Volcanic refugees witness return of the King

Spooked by aliens David Williams says the election campaign is getting surreal

I can confirm today that Elvis is back in the Building! One of the greatest singers and entertainers ever has returned to earth 33 years after his death to lend his support to a Labour Party struggling not to come last in this all-important general election. I know this to be true because it was on the television where it really matters and where the outcome of next week’s election will be determined.

It was the latest surreal moment in what has become a very unreal world where volcanoes in Iceland – Eyjafjallajokull to you – blow up grounding aeroplanes and leaving thousands of Brits stranded abroad and unable to tune into the all important TV Leaders Debates back home.

Think what it’s like for those poor people returning to the UK only to find that something quite extraordinary – more extraordinary even than that volcano eruption – has happened while they’ve been away – Nick Clegg and the Liberal Democrats are leading in the polls.

What on earth is going on?

Pity those poor returning and exhausted holidaymakers trying to come to terms with the effects of a political as well as a glacial earthquake only to be hit by further after shocks, some of them with a distinct extraterrestrial feel about them.

Those hapless returnees open their newspapers to find Professor Stephen Hawking CH, CBE, FRS, FRSA, one of the world’s best known theoretical physicists, warning people against contacting aliens in case they try and invade earth.

Given what they’ve been through and what they’ve found on their return, the volcanic refugees could be forgiven for thinking that contact with another world has already been made in their absence. Not only that, someone with a perverted sense of humour has pointed the aliens to Nick Clegg as their leader.

But what other evidence is there of extrapolitical activity?

That’s where Elvis comes in. I swear I saw him  – Elvis that is – standing behind Gordon Brown at a weekend Labour party rally. He wasn’t just standing there he was singing and I’m pretty sure I heard the lyrics from ‘The Wonder of You’ drifting across Brown’s shoulder.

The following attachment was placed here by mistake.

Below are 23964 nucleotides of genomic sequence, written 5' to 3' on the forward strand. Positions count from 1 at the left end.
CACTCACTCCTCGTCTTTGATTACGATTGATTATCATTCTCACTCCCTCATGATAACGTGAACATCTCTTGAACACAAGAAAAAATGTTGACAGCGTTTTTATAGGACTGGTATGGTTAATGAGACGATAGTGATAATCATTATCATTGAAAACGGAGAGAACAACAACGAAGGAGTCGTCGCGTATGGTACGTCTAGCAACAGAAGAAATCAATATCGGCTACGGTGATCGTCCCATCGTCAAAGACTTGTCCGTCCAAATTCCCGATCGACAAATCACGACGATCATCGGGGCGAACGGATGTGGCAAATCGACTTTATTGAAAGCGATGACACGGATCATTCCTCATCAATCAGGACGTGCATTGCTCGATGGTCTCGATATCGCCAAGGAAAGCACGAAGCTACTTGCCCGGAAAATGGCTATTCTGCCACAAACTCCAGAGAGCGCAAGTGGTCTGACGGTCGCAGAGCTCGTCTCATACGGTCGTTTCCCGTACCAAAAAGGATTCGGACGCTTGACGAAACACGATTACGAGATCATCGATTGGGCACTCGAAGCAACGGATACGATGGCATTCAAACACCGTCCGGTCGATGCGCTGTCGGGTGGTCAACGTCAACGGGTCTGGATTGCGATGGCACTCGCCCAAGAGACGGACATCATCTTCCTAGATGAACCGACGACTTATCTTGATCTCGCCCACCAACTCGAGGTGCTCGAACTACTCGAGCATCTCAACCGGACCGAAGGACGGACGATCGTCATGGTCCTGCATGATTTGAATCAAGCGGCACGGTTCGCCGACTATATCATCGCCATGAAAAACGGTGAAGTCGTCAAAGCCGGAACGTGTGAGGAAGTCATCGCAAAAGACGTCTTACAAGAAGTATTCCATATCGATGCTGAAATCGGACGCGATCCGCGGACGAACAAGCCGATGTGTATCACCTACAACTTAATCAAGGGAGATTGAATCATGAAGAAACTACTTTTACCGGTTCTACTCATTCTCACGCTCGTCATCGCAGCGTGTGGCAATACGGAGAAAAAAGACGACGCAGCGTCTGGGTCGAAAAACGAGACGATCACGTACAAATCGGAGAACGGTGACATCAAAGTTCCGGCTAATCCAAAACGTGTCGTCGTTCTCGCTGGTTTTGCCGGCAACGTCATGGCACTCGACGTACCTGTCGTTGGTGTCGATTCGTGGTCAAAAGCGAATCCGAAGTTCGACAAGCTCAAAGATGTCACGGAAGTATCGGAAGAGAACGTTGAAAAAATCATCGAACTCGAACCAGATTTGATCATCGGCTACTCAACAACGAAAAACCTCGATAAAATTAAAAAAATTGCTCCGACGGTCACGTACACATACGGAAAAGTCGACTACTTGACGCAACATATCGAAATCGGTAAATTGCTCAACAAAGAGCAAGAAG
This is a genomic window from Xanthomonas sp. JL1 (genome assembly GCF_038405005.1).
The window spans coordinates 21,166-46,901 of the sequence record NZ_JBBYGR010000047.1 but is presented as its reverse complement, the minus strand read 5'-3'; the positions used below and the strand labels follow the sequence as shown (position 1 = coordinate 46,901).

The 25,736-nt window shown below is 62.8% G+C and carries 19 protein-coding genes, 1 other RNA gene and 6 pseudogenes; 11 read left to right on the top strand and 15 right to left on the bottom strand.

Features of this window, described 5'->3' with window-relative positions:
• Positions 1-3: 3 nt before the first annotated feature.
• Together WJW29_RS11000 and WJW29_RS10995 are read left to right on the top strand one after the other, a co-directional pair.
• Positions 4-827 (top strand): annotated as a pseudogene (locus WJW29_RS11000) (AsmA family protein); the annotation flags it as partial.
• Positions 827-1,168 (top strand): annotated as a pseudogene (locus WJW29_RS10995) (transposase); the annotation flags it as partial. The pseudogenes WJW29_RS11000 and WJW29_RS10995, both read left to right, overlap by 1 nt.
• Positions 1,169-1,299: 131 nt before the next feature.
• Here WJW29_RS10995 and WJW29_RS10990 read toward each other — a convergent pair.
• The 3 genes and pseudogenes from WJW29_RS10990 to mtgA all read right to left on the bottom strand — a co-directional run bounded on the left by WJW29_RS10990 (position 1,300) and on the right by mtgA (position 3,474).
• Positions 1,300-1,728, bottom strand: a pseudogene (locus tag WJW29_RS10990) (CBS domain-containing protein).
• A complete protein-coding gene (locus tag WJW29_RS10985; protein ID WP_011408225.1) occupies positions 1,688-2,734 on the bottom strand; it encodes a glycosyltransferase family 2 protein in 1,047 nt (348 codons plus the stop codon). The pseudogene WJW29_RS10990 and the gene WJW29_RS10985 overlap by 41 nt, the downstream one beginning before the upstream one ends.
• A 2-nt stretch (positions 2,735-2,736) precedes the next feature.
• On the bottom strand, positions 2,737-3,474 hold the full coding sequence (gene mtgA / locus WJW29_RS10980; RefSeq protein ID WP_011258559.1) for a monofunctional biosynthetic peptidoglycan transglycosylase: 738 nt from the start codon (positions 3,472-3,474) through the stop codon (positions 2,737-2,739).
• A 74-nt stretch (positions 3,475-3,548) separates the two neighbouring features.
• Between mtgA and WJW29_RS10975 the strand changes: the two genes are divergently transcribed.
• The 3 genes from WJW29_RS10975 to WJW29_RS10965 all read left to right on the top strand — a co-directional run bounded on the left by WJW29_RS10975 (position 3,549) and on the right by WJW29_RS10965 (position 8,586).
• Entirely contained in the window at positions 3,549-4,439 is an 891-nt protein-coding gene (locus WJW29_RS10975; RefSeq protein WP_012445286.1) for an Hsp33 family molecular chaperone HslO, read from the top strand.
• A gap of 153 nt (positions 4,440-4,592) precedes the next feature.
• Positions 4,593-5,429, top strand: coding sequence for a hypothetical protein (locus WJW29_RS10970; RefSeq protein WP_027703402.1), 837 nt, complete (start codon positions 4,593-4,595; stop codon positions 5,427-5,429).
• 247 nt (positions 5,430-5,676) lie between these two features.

Even spookier was the apparent disinterest of the Prime Minister who was taking no notice of the White Suited figure floating around behind him. I couldn’t figure out whether Mr. Brown was just pretending not to notice the crooner or whether he was only visible to those true believers who have longed for the return of the King. And I swear, as someone who could see the musical monarch, that he was mouthing these words:

When no-one else can understand me

When everything I do is wrong

You give me hope and consolation

You give me strength to carry on…..and so on…..and so on.

I appreciate that at this point you may think that I’ve taken leave of my senses, but I assure you that my faculties, for what they’re worth, are still in working order. The scene just described above featured on the BBC News at the weekend and, as an ex-BBC Political Editor, I know there are strict rules governing the Corporation during an election.

You just cannot make these things up. Well, not during an election anyway! Talking of those rules which govern fair and unbiased coverage at election time, it occurred to me, following the appearance of Elvis, that the BBC will now have to think very carefully about giving equal prominence and time to other dead singers accompanying the other political leaders.

Suggestions on a postcard or by e-mail to Broadcasting House.

But if they are to move into the same league as Labour, the Lib Dems will have to up their game from having candidates and leading figures photographed with actors pretending to be policemen or nurses. Why not go for the real ‘dead’ thing. They could have Dixon of Dock Green or Hattie Jacques livening up those dull election leaflets instead of dragging in some poor unsuspecting extra for a staged photo opportunity.

In the last Great TV Debate Gordon Brown had some good advice for the Lib Dems: “Get real Nick,” said the Prime Minister. I think old Clunking Fist may have been referring to the Lib Dems policy on nuclear deterrence rather than suggesting how best to organise photo opportunities, but I will not go there.

Instead, and in anticipation of the next unbelievable intervention in this outstandingly fascinating, if unreal, political contest, I close with the words of Elvis. I hope these will resonate with all the political leaders – including Ieuan – as the last week of campaigning gets under way. The King ended his brief return to earth with these words:

I’ll guess I’ll never know the reason why

You love me like you do

That’s the wonder

The wonder of you.

Roll on polling day!

David Williams is an independent television presenter and producer and former Political Editor with BBC Wales

Also within Politics and Policy